In the state of New York, all drivers are prohibited from talking on a hand-held cell phone.
Drivers are also banned from text messaging behind the wheel, according to the Insurance Institute for Highway Safety (IIHS). If you’re busted breaking either of these laws, you face the risk of getting two driver penalty points, in addition to the fine of $150 for violations.
These new penalties went into effect back in July of 2011.
Our state has some of the strictest distracted driving laws, but we’re still seeing a great deal of distracted driving car accidents. Why is that? Well, a recent study, published through ScienceNow, determined it might not be the distractions that are causing the accidents, but the habits of the driver in the first place.
Our Queens car accident attorneys understand that people who talk on their cell phones while driving are more likely to engage in other dangerous driving behaviors, regardless of whether a phone is present.
The recent study looked at more than 100 drivers. They were divided into drivers in their 20s, 40s and 60s. Researchers then split these groups into two groups: those who used their cell phones regularly behind the wheel and those who reported rarely doing so. The vehicles were equipped with a bunch of monitoring systems, but with no cell phones. The findings of the study are helping researchers to explain why laws against distracted driving haven’t been able to make more of an impact on state accident rates.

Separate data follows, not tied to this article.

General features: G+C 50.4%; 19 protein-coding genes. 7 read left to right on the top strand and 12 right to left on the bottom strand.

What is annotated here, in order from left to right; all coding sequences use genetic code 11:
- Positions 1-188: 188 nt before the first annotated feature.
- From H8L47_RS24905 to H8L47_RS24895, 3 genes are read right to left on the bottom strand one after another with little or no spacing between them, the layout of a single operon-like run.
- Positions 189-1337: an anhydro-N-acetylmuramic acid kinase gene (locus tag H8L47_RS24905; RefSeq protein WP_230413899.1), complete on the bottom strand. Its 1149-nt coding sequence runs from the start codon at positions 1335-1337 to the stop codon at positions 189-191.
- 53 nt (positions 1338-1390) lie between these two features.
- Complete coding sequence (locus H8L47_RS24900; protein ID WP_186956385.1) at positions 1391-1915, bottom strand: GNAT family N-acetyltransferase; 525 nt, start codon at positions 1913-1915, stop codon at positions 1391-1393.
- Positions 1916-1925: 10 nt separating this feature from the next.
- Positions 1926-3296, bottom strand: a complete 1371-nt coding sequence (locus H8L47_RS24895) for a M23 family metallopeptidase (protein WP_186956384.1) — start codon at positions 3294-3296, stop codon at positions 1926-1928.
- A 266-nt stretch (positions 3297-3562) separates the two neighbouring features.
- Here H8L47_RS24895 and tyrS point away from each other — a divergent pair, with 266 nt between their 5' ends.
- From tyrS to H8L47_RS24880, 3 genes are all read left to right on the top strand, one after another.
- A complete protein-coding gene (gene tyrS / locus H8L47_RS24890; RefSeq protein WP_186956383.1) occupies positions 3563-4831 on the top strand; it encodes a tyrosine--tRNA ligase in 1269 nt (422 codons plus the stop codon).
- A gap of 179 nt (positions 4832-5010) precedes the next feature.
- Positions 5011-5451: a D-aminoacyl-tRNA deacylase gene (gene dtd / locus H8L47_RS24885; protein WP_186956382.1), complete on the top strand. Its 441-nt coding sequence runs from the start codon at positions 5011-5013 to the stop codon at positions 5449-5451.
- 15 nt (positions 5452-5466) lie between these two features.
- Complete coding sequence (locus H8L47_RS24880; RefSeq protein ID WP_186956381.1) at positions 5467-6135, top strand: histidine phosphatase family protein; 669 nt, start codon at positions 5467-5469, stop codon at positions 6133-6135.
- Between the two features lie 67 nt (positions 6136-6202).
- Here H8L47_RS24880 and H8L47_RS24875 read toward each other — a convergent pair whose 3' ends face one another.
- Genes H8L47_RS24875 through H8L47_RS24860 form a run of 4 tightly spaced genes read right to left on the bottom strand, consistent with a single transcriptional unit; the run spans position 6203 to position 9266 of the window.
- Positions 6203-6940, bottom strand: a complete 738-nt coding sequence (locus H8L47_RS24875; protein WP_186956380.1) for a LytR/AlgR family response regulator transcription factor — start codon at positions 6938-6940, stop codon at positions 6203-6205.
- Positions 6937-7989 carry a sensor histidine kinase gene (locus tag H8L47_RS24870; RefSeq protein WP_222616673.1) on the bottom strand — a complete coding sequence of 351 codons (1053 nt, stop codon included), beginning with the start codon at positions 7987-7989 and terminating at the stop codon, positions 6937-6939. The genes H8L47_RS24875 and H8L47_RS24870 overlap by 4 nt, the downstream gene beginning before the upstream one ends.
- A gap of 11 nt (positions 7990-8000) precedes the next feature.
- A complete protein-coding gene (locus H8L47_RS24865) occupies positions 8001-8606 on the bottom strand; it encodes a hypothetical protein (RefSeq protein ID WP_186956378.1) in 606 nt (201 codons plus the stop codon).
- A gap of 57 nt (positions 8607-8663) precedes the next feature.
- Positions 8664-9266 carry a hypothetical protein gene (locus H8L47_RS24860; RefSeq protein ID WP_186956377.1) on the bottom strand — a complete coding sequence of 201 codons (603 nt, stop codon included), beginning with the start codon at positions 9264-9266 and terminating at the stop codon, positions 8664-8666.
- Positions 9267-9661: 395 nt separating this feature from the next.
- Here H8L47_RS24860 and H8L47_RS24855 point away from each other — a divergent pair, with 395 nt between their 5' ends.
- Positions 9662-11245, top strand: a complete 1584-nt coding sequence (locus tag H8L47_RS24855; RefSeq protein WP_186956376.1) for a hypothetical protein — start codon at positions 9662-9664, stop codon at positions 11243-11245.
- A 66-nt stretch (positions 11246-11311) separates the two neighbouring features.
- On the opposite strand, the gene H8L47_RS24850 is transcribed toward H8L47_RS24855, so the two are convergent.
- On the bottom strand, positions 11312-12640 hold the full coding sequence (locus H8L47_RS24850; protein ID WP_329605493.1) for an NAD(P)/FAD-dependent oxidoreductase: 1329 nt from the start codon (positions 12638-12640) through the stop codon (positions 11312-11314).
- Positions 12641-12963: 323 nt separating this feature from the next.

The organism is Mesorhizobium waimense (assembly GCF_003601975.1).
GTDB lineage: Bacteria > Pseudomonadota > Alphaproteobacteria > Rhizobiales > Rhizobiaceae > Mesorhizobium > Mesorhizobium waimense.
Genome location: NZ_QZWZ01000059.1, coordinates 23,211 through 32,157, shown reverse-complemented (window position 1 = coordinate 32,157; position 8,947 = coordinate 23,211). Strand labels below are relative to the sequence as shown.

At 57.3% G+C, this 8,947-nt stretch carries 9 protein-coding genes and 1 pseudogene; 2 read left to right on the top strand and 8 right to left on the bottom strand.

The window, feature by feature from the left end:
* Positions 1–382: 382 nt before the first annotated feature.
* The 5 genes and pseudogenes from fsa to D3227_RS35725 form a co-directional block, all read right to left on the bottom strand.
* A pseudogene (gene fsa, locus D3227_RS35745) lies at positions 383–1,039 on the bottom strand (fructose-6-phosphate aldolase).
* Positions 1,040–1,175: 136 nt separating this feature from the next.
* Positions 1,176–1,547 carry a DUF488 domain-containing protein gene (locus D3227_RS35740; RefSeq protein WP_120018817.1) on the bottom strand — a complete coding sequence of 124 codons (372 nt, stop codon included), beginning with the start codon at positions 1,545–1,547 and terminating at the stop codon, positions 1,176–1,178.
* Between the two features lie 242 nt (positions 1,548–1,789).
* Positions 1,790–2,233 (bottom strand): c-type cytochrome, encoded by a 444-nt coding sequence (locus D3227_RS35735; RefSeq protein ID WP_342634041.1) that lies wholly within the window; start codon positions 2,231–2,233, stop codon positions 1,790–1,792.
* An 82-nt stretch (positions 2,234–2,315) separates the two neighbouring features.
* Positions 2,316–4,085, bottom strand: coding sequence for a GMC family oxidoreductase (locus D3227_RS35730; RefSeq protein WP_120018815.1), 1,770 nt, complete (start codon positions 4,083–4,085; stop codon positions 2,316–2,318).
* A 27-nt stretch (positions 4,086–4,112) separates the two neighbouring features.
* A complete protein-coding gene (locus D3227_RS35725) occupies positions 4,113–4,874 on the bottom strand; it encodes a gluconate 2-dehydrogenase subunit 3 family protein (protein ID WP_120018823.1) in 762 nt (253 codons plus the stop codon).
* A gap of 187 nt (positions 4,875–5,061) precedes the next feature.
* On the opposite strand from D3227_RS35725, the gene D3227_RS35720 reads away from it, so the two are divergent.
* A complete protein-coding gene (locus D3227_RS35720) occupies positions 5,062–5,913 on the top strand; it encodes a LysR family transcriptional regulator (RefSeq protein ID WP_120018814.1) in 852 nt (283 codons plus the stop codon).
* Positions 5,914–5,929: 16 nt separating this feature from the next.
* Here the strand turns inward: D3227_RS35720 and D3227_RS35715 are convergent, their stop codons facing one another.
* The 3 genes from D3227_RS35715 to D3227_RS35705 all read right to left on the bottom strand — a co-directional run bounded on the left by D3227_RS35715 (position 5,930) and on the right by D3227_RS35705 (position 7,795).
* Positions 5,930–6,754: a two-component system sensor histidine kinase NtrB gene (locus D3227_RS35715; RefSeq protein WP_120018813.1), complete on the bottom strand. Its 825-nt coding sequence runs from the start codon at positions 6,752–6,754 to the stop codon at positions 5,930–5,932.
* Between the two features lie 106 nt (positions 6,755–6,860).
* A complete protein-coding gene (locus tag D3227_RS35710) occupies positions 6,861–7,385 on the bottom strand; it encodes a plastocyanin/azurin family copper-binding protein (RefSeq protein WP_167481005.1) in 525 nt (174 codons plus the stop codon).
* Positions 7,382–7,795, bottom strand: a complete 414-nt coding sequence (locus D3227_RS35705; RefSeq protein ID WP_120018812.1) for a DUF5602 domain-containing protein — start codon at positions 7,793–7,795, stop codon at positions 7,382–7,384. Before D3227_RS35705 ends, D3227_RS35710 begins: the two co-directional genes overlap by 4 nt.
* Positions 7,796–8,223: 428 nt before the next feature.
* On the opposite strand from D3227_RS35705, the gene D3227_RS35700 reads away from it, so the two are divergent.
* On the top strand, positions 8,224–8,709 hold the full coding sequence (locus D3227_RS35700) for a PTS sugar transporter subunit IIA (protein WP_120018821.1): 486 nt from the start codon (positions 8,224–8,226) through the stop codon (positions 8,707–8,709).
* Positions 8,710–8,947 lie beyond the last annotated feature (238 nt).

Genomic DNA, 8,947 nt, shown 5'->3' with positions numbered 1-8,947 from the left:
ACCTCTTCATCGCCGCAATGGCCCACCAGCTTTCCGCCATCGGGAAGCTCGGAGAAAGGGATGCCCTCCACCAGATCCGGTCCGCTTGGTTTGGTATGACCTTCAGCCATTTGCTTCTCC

The drivers who were regular cell phone drivers were more likely to make other poor driving decisions. They were more likely to exceed posted speed limits, more likely to change lanes irresponsibly and were more likely to slam on the gas and brake pedals. The problem is that many drivers think they’re indestructible behind the wheel and that they’re entitled to special rights on our roads. The truth of the matter is that we’re all out there together and we should be keeping our attention on the road.
“They are subtle clues indicative of more aggressive driving,” said study leader Bryan Reimer.
What might have been apparent in this study is that the simple act of picking up that cell phone in the first place should have been used as a clue into the driver’s habits behind the wheel, clearly stating their first concern is not roadway safety.
It’s clear that laws and bans aren’t going to be enough to get some drivers to focus on the road. Take the cell phone away from a bad driver and you still have a bad driver. Speeding, aggressive driving, tailgating, driving too fast for conditions and other driving distractions — including eating, drinking, applying makeup and tuning the radio or GPS device — increase your risk of an accident.
The change starts with you!
If you or a family member has been injured in an accident, contact the Law Offices of Nicholas Rose, PLLC for a free and confidential consultation. Call 1-877-313-7673 today.
More Blog Entries:
Illegal Driving Causing Majority of Fatal Traffic Accidents in New York, New York Injury Blog, August 14, 2012
New York Teen Facing Criminal Charges After Car Accident, New York Injury Blog, August 12, 2012